Lake Thompson is a crucial habitat for migratory birds. The simultaneous presence of open water, shallow mudflats, cattail marshes, and wet meadows offers a diverse landscape for shorebirds, waterfowl, wading birds, and gulls.
Herons and egrets use the shallow water and mudflats on the lake’s fringes. Pelicans, gulls, terns, and ducks thrive in the open water.
The dead trees that remained standing were perfect nesting habitat for cormorants, eagles, herons, and egrets. Eventually, the dead trees collapsed, and the habitat changed again.
Besides affecting farmland and wildlife habitats, the expanding lake has flooded several roads. For example, 218th Street, also known as Oldham Grade, crosses the southern part of the lake. It was closed for much of the 1990s. It is open again, but the area’s roads often need repair from the high water.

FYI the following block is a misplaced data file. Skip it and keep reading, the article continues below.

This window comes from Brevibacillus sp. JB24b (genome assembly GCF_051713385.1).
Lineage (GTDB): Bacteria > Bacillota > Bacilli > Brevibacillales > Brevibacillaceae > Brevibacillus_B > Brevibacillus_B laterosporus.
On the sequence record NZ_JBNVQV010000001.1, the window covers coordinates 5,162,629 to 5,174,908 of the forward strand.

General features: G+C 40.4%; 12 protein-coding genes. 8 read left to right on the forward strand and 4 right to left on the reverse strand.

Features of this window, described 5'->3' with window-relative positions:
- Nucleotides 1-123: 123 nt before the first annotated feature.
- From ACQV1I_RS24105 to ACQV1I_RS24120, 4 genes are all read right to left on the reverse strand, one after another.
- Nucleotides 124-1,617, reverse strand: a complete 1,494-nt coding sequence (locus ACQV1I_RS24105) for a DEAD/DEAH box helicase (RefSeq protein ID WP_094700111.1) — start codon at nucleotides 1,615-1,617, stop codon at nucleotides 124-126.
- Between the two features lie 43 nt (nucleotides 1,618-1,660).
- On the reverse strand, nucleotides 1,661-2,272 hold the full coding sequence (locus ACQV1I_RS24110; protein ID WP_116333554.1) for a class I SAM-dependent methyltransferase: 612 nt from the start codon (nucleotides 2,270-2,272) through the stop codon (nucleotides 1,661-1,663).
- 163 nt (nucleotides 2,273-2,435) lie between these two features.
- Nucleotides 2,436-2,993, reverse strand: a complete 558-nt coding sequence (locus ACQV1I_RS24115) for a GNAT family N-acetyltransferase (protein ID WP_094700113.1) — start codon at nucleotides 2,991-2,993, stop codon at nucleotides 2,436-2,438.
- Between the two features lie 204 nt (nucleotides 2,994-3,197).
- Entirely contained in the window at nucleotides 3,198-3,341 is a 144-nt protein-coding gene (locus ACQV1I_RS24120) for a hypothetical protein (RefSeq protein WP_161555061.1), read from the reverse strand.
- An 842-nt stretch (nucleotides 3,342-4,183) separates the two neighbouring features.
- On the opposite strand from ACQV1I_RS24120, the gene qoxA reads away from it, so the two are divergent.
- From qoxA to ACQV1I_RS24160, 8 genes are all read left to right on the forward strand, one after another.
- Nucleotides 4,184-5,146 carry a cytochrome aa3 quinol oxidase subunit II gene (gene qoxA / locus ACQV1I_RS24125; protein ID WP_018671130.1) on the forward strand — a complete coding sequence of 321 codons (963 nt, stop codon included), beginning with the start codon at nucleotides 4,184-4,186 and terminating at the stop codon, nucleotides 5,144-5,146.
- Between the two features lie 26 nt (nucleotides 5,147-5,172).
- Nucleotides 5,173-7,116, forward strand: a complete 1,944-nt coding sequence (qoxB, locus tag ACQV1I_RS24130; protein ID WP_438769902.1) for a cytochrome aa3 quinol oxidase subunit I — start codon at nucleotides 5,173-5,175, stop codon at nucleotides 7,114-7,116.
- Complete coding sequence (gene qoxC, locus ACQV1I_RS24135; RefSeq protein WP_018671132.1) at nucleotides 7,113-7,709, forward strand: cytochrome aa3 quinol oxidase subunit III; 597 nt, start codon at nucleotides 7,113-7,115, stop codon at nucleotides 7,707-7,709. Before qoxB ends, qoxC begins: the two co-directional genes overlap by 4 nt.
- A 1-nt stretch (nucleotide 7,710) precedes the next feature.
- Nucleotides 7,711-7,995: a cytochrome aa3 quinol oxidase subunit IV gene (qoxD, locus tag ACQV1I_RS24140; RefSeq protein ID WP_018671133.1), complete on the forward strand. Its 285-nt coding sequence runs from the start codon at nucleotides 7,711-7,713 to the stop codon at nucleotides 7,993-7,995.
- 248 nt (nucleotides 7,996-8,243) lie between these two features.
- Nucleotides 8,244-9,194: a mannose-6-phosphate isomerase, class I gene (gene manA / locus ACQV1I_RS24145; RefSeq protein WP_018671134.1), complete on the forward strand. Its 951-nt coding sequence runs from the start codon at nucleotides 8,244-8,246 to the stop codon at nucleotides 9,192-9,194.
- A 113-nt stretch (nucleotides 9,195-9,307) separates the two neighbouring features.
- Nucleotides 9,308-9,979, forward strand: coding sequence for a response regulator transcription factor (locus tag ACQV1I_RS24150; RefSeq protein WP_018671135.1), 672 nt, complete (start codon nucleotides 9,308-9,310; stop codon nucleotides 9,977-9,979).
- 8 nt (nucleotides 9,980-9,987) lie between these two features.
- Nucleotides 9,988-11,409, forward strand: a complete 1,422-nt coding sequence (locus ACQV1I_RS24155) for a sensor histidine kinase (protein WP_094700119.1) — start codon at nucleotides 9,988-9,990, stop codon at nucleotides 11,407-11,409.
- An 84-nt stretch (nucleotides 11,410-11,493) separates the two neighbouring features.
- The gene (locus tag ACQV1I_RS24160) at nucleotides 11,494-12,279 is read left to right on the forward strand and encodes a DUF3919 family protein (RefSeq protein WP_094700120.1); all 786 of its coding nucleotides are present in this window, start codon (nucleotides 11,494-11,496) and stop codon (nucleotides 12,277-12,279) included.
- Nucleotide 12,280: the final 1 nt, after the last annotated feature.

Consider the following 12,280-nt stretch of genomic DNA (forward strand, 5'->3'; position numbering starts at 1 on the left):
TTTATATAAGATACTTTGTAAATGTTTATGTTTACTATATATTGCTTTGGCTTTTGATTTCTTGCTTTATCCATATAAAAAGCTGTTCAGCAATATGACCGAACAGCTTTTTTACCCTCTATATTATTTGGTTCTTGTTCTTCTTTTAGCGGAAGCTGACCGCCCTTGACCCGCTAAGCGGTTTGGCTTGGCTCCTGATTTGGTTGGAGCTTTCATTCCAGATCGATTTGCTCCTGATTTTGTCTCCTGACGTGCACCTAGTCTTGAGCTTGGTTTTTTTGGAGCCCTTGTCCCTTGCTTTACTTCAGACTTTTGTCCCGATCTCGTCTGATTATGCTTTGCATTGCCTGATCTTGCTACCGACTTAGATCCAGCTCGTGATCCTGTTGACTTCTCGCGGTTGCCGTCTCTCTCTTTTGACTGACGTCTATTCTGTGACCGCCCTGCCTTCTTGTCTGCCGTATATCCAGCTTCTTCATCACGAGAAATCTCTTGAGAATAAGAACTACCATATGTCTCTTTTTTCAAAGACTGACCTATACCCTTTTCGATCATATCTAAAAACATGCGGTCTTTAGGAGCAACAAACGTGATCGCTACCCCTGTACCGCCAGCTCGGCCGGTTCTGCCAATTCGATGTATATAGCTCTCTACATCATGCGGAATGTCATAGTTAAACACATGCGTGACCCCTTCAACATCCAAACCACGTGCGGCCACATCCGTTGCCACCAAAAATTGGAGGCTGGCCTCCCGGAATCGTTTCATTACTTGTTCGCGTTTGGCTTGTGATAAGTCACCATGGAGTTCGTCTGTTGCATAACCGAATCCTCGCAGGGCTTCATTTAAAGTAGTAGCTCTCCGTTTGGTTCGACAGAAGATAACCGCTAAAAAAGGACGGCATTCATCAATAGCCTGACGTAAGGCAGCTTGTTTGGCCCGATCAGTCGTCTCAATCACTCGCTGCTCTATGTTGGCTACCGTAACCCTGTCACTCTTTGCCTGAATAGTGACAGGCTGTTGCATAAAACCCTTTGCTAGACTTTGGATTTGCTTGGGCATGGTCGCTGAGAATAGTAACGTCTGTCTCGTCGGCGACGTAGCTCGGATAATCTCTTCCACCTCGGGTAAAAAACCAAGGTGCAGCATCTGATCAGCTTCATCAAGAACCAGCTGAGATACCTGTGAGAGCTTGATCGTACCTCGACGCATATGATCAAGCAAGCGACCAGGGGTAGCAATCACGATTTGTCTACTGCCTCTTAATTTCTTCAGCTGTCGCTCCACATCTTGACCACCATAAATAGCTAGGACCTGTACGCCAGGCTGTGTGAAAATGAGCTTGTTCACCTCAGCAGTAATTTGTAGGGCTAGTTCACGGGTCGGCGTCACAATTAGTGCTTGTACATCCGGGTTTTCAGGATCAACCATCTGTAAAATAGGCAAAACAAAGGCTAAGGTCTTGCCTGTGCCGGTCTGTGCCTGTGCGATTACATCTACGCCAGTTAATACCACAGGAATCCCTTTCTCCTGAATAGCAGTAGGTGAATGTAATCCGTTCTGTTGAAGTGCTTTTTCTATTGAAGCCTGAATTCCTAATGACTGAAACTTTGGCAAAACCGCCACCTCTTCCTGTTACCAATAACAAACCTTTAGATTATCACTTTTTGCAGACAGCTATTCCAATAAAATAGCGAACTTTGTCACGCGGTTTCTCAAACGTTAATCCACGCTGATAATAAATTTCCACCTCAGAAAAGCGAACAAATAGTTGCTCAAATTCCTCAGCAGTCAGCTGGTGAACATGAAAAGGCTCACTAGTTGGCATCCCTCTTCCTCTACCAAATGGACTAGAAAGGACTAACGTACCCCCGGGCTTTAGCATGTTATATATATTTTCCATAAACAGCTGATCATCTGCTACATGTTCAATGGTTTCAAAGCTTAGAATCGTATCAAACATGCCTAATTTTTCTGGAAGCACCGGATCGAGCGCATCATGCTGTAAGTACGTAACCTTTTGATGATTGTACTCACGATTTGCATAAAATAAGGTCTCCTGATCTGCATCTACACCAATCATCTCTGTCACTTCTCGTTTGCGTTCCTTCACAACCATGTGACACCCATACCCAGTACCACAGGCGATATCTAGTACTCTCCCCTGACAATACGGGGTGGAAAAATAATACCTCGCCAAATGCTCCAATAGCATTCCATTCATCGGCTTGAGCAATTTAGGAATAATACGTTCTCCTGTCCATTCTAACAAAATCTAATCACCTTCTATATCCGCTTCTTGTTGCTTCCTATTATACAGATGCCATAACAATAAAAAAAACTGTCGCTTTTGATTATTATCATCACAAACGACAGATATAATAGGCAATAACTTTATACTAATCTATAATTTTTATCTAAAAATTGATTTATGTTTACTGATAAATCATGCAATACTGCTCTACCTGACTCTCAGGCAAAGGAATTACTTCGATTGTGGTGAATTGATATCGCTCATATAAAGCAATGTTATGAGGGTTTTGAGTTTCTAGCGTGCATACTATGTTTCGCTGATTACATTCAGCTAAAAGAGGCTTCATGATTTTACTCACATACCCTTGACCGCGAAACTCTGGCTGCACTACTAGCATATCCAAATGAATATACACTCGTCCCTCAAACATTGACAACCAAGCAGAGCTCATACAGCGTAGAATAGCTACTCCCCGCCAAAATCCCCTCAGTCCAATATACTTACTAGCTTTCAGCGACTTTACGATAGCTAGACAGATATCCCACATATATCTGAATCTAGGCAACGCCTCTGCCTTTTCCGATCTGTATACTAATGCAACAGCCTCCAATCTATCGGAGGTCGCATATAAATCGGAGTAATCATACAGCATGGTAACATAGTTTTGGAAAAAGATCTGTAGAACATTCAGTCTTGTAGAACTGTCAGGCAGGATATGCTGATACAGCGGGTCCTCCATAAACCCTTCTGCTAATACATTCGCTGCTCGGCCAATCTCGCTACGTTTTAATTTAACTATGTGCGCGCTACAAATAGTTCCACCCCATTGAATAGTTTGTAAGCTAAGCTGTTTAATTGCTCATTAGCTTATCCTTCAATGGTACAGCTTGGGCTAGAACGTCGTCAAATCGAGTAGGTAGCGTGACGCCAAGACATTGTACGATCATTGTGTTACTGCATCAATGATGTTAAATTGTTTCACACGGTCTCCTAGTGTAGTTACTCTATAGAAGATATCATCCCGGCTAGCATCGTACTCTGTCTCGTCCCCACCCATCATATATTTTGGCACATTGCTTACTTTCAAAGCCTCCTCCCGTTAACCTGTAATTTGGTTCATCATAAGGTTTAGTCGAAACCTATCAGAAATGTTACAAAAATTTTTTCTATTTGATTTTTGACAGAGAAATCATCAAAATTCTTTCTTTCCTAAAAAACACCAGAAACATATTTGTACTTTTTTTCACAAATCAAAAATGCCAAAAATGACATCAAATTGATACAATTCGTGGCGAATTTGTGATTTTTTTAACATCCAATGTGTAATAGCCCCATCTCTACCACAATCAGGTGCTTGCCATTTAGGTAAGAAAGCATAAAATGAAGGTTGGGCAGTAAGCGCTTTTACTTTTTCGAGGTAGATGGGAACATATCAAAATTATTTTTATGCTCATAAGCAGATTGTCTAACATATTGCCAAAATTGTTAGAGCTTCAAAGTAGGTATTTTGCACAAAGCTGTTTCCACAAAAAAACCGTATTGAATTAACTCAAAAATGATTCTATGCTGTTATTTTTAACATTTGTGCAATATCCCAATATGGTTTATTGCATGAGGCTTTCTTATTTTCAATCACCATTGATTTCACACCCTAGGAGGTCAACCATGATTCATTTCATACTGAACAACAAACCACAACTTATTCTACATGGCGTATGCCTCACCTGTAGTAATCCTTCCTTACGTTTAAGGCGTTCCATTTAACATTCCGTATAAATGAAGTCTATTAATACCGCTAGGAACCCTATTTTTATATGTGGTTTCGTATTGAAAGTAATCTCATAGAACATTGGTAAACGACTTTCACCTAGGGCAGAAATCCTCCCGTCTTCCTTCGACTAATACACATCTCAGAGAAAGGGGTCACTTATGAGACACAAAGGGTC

Landsat data can be used to map these changes and help organizations like South Dakota Game, Fish, and Parks understand the interaction between lake levels and wildlife populations.